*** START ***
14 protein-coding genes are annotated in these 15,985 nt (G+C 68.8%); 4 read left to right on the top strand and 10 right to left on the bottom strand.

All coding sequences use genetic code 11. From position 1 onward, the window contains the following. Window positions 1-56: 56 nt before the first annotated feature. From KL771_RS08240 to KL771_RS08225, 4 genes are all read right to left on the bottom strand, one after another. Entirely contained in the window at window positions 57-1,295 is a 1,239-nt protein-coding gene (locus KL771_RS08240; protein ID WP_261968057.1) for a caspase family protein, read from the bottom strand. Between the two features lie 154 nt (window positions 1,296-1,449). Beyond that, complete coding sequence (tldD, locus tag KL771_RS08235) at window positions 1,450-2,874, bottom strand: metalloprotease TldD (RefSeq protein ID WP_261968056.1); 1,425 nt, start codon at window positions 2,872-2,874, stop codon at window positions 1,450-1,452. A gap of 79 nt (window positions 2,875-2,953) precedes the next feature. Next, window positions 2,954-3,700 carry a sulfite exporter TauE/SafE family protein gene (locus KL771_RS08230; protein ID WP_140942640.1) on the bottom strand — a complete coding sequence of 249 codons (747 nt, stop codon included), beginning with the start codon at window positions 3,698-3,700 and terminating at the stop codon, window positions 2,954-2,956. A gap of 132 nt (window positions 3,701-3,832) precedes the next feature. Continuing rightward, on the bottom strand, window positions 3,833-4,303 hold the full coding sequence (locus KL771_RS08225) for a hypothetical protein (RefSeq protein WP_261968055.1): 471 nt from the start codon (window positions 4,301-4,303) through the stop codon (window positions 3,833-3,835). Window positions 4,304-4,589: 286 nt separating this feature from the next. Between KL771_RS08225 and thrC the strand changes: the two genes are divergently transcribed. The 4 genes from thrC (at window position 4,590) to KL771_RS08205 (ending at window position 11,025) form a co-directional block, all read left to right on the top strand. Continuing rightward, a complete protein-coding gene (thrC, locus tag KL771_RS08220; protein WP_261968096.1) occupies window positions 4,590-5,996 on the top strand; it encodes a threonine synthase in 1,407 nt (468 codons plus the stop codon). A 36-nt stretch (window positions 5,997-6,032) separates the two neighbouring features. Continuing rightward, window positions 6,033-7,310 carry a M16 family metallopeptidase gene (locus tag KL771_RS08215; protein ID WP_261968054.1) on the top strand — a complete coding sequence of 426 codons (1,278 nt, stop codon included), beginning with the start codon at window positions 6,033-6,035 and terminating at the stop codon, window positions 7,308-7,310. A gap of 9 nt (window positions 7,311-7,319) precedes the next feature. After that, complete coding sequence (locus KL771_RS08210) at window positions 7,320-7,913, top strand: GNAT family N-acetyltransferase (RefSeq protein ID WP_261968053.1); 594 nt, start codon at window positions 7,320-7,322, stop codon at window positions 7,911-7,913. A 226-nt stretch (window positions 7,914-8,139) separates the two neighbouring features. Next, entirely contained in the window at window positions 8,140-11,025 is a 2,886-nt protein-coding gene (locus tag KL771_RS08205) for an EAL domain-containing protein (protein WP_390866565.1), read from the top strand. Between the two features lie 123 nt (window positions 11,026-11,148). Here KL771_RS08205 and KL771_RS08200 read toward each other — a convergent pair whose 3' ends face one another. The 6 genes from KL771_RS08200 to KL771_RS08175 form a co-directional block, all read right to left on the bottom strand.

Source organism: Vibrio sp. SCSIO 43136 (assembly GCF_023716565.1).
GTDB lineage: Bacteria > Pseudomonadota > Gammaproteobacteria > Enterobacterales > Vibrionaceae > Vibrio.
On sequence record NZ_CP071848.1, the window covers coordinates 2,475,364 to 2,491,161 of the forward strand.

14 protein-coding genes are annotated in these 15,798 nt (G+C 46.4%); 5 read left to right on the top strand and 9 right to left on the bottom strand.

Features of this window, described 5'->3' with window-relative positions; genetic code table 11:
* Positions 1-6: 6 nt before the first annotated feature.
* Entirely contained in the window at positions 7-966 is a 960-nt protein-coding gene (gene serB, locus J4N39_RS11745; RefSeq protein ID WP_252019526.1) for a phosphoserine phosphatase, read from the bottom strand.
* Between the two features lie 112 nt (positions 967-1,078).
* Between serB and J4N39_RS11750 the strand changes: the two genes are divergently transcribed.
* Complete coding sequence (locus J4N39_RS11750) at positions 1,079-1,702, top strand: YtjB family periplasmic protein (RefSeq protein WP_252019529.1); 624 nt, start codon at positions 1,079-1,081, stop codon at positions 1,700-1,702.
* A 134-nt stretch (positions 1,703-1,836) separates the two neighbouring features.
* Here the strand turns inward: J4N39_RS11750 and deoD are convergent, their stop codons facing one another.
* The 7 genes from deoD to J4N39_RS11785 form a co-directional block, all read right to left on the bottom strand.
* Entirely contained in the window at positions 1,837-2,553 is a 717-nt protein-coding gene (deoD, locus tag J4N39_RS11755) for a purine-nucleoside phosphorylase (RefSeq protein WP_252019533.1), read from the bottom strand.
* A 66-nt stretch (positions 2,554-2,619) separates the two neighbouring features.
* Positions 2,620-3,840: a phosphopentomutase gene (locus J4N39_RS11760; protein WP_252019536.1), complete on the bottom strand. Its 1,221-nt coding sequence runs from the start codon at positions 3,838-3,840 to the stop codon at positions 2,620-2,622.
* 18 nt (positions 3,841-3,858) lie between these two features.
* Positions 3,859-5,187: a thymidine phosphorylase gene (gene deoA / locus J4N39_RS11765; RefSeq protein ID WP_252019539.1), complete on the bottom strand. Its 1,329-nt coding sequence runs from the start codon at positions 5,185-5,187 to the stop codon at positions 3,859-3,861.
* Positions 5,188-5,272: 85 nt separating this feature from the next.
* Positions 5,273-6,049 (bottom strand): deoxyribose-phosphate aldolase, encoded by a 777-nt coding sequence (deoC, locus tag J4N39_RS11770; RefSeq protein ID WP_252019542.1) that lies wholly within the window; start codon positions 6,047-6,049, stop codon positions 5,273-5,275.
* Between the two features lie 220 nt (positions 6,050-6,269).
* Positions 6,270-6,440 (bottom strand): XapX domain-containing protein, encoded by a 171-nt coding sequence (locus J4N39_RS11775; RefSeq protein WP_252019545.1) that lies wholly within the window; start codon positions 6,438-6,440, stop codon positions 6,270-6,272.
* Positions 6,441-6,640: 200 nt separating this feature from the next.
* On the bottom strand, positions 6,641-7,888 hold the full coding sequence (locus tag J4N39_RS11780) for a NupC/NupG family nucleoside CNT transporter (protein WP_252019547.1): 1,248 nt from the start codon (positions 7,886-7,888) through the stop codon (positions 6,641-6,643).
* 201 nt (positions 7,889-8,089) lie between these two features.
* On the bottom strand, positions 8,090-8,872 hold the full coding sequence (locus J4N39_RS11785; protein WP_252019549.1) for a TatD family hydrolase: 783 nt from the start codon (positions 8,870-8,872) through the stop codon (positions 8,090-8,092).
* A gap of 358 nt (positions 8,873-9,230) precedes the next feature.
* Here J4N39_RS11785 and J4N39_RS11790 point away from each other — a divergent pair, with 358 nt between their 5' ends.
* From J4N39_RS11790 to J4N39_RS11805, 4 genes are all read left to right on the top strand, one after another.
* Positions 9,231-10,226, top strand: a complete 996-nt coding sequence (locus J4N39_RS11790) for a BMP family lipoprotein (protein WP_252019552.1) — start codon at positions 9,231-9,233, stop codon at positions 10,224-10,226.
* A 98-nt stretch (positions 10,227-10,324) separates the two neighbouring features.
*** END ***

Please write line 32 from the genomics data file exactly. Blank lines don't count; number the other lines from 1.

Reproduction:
* Positions 9,231-10,226, top strand: a complete 996-nt coding sequence (locus J4N39_RS11790) for a BMP family lipoprotein (protein WP_252019552.1) — start codon at positions 9,231-9,233, stop codon at positions 10,224-10,226.